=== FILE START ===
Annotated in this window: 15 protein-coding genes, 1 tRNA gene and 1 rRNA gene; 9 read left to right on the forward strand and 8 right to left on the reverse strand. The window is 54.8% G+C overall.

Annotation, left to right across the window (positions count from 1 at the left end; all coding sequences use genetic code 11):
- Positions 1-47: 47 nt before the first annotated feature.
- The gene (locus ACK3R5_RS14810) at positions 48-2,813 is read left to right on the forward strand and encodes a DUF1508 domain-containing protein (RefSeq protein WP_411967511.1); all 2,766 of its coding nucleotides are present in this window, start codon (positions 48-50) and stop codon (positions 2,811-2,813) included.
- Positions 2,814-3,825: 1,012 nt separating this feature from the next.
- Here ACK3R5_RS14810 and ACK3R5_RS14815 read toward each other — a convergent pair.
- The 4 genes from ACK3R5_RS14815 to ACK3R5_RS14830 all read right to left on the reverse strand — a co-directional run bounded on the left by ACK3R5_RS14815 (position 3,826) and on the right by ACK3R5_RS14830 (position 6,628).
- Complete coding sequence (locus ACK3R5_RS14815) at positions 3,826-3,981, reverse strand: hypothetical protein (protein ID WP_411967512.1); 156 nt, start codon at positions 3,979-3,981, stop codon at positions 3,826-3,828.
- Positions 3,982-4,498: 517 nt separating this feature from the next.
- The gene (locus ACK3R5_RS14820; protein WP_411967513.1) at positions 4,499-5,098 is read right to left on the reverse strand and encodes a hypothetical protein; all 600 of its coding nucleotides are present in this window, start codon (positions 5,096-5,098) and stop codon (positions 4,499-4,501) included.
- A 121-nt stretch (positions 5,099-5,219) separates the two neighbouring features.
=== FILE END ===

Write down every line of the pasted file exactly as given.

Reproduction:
Annotated in this window: 15 protein-coding genes, 1 tRNA gene and 1 rRNA gene; 9 read left to right on the forward strand and 8 right to left on the reverse strand. The window is 54.8% G+C overall.

Annotation, left to right across the window (positions count from 1 at the left end; all coding sequences use genetic code 11):
- Positions 1-47: 47 nt before the first annotated feature.
- The gene (locus ACK3R5_RS14810) at positions 48-2,813 is read left to right on the forward strand and encodes a DUF1508 domain-containing protein (RefSeq protein WP_411967511.1); all 2,766 of its coding nucleotides are present in this window, start codon (positions 48-50) and stop codon (positions 2,811-2,813) included.
- Positions 2,814-3,825: 1,012 nt separating this feature from the next.
- Here ACK3R5_RS14810 and ACK3R5_RS14815 read toward each other — a convergent pair.
- The 4 genes from ACK3R5_RS14815 to ACK3R5_RS14830 all read right to left on the reverse strand — a co-directional run bounded on the left by ACK3R5_RS14815 (position 3,826) and on the right by ACK3R5_RS14830 (position 6,628).
- Complete coding sequence (locus ACK3R5_RS14815) at positions 3,826-3,981, reverse strand: hypothetical protein (protein ID WP_411967512.1); 156 nt, start codon at positions 3,979-3,981, stop codon at positions 3,826-3,828.
- Positions 3,982-4,498: 517 nt separating this feature from the next.
- The gene (locus ACK3R5_RS14820; protein WP_411967513.1) at positions 4,499-5,098 is read right to left on the reverse strand and encodes a hypothetical protein; all 600 of its coding nucleotides are present in this window, start codon (positions 5,096-5,098) and stop codon (positions 4,499-4,501) included.
- A 121-nt stretch (positions 5,099-5,219) separates the two neighbouring features.